Asia markets resume losses as inflation fears take hold again


HONG KONG (AFP): Asian investors retreated as the rollercoaster ride on global markets continued, with fears over inflation winning the tug of war with vaccine optimism on Thursday (March 4).

After a year-long rally across the planet and with light at the end of the pandemic tunnel, focus is now on the expected surge in activity as lockdowns are eased and life returns to some semblance of normal.

And the growing belief is that a gargantuan spending splurge from pent-up consumers -- and an imminent stimulus package -- will light a rocket under prices, forcing central banks to wind back ultra-easy monetary policies -- including record low interest rates -- that have been a key driver of the stocks surge.

A rise in US Treasury bond yields, a crucial guide of future rate expectations, to one-year highs in recent weeks has rattled equities, and a pick-up Wednesday sparked another Wall Street plunge.

The panic has come despite repeated Federal Reserve assurances that it will not tighten policy until inflation is consistently high and employment has recovered, both of which it insists are a long way off.

The fear of higher borrowing costs has combined with a feeling that valuations may have run ahead of themselves and were due a pullback on profit-taking.

"Inflation is a concern; there is a lot of money sloshing around the system and it makes sense to have some sort of a correction right now," Shana Sissel, at Spotlight Asset Group, said.

"And bond yields going up is the market's implicit way of tightening since the Fed has made it clear they don't have the intention of doing so."

And Axi's Stephen Innes added that the US central bank "will need to fabricate a more convincing scenario to keep rate hike fever in check and avoid a colossal meltdown".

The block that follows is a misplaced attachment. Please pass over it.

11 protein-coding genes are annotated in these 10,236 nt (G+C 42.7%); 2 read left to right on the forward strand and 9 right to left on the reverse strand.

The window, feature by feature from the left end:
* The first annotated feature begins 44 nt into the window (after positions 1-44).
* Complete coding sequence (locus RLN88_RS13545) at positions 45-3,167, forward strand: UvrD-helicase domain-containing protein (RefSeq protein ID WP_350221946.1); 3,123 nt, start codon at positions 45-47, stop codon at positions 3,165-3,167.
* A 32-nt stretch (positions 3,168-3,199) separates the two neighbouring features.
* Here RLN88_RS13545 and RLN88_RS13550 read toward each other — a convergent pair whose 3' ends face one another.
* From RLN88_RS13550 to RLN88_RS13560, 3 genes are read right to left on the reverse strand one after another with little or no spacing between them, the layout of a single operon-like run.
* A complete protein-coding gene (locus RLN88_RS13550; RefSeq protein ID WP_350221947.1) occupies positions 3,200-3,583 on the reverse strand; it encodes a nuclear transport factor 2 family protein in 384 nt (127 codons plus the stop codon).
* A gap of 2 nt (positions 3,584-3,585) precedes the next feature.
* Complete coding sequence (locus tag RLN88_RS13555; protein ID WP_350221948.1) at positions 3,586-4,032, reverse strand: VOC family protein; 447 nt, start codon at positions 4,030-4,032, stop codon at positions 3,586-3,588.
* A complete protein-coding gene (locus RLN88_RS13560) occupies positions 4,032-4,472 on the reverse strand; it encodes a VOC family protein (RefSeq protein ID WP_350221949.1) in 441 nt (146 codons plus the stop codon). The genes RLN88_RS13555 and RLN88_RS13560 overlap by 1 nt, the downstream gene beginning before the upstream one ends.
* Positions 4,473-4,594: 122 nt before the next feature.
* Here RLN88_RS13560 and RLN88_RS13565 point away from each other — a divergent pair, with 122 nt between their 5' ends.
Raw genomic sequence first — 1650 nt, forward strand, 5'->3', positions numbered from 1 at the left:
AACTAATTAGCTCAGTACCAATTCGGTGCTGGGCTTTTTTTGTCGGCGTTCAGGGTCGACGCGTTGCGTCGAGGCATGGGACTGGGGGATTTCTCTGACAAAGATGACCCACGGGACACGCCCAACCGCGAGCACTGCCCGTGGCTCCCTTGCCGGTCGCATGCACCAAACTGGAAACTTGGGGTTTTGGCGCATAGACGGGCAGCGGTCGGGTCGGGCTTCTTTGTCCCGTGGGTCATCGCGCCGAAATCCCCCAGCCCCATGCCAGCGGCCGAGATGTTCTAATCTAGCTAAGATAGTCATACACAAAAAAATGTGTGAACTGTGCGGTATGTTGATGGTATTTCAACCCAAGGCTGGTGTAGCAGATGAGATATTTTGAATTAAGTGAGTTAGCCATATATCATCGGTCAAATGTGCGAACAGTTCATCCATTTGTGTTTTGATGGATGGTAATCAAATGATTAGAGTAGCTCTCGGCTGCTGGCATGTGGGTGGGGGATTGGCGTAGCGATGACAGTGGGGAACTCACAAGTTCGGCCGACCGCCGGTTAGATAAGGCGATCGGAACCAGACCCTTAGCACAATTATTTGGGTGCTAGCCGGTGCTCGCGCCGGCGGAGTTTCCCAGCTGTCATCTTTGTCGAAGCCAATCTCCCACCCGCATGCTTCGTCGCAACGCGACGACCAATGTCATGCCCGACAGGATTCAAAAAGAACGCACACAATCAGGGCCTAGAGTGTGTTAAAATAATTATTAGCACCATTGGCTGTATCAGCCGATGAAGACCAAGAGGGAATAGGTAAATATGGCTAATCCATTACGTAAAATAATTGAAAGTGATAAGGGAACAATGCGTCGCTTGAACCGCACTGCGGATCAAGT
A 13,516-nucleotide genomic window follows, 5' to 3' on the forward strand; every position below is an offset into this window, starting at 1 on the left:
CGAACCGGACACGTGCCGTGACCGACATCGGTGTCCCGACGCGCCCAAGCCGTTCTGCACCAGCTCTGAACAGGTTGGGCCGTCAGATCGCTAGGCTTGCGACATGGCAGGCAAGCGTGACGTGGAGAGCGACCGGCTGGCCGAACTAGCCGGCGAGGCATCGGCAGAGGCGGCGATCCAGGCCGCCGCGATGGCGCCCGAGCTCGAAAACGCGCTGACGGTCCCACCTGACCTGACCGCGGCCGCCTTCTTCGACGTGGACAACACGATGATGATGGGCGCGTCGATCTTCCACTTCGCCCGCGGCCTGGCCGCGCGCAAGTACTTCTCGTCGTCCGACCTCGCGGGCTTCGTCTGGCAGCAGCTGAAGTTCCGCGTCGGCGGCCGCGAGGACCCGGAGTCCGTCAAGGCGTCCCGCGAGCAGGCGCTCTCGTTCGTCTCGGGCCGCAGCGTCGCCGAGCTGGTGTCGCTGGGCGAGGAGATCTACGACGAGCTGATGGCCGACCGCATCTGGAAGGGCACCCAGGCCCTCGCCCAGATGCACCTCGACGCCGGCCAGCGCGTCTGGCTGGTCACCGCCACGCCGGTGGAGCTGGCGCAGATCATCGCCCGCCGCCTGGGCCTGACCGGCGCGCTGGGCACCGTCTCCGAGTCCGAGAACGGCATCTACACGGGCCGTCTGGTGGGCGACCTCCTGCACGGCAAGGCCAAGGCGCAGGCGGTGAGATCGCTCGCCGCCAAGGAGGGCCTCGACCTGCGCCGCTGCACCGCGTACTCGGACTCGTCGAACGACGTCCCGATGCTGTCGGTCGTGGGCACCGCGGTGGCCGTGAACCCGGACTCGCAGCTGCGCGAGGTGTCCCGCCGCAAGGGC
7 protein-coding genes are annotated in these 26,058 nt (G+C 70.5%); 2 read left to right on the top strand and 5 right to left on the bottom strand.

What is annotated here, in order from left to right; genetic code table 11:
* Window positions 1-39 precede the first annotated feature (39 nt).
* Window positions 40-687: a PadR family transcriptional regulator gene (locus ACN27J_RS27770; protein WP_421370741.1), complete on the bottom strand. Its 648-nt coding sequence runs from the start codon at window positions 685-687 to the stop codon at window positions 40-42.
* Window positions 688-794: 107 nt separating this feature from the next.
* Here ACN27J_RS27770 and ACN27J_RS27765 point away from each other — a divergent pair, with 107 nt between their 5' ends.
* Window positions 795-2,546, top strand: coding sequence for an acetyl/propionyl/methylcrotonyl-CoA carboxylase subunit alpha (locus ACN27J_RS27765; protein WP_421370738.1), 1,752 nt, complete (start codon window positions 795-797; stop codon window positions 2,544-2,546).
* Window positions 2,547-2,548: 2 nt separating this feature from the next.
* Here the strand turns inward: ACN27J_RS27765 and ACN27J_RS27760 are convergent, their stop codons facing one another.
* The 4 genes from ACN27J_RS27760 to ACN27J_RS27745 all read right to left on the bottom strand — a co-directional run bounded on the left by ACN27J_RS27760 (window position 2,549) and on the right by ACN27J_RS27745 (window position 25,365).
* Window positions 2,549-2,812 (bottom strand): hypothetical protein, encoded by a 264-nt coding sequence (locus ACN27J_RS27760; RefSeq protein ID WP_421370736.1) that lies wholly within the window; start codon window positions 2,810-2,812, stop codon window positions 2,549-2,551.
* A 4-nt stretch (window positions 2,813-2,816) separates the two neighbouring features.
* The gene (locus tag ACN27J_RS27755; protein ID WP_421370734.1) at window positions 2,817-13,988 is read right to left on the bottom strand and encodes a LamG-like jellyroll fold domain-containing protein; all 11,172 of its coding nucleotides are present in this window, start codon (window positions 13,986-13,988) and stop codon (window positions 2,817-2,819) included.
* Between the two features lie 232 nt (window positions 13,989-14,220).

"Since March 2020, the free-and-easy-money principle has bankrolled speculators, and that liquidity-supported house of cards could easily topple at the first sign of a Fed blink."

After a strong performance Wednesday, Asia was back in the red. Tokyo and Hong Kong were down around two per cent, while Shanghai, Sydney, Seoul, Taipei and Manila gave up more than one per cent.

In Washington, US Senators are due to start debating Joe Biden's stimulus, with the president giving way on some demands from moderate Democrats to put a cap on the number of people getting a $1,400 cash handout to remove high earners.

The decision, analysts say, could reduce the cost of the rescue package but it would still likely be more than $1.5 trillion.

The talks come as data showed fewer US private payroll jobs than expected were created in February as the country was slammed by a severe freeze, leading to speculation Friday's closely watched government figures could also miss forecasts.

Still, while investor sentiment remains on the downside, markets strategist Louis Navellier was upbeat.

"The reality is that the stock market's consolidation and the retest of the recent lows is serving as the 'pause that refreshes', in that stocks are now gearing up for the next leg higher," he said in a note.

"But as any market climbs higher, it grows increasingly narrow and more fundamentally focused. Money is chasing fewer stocks and the rising tide will no longer lift all boats."

He added: "Things are moving quickly with the pandemic, stimulus and the international arena. Tomorrow, things could look a lot different."

Oil prices edged up, extending Wednesday's big advances, as optimism that the reopening of economies will boost demand offset expectations OPEC and other key producers will agree at a meeting Thursday to lift output after almost a year of caps put in place to support the market.

However, Bjarne Schieldrop, chief commodities analyst at SEB research group, said: "There is within the alliance a major difference of opinion on the capacity of the oil market to absorb new volumes."

He added that Russia, the world's second biggest producer,"leans for caution" while number three Saudi Arabia "defends the increase in supply".

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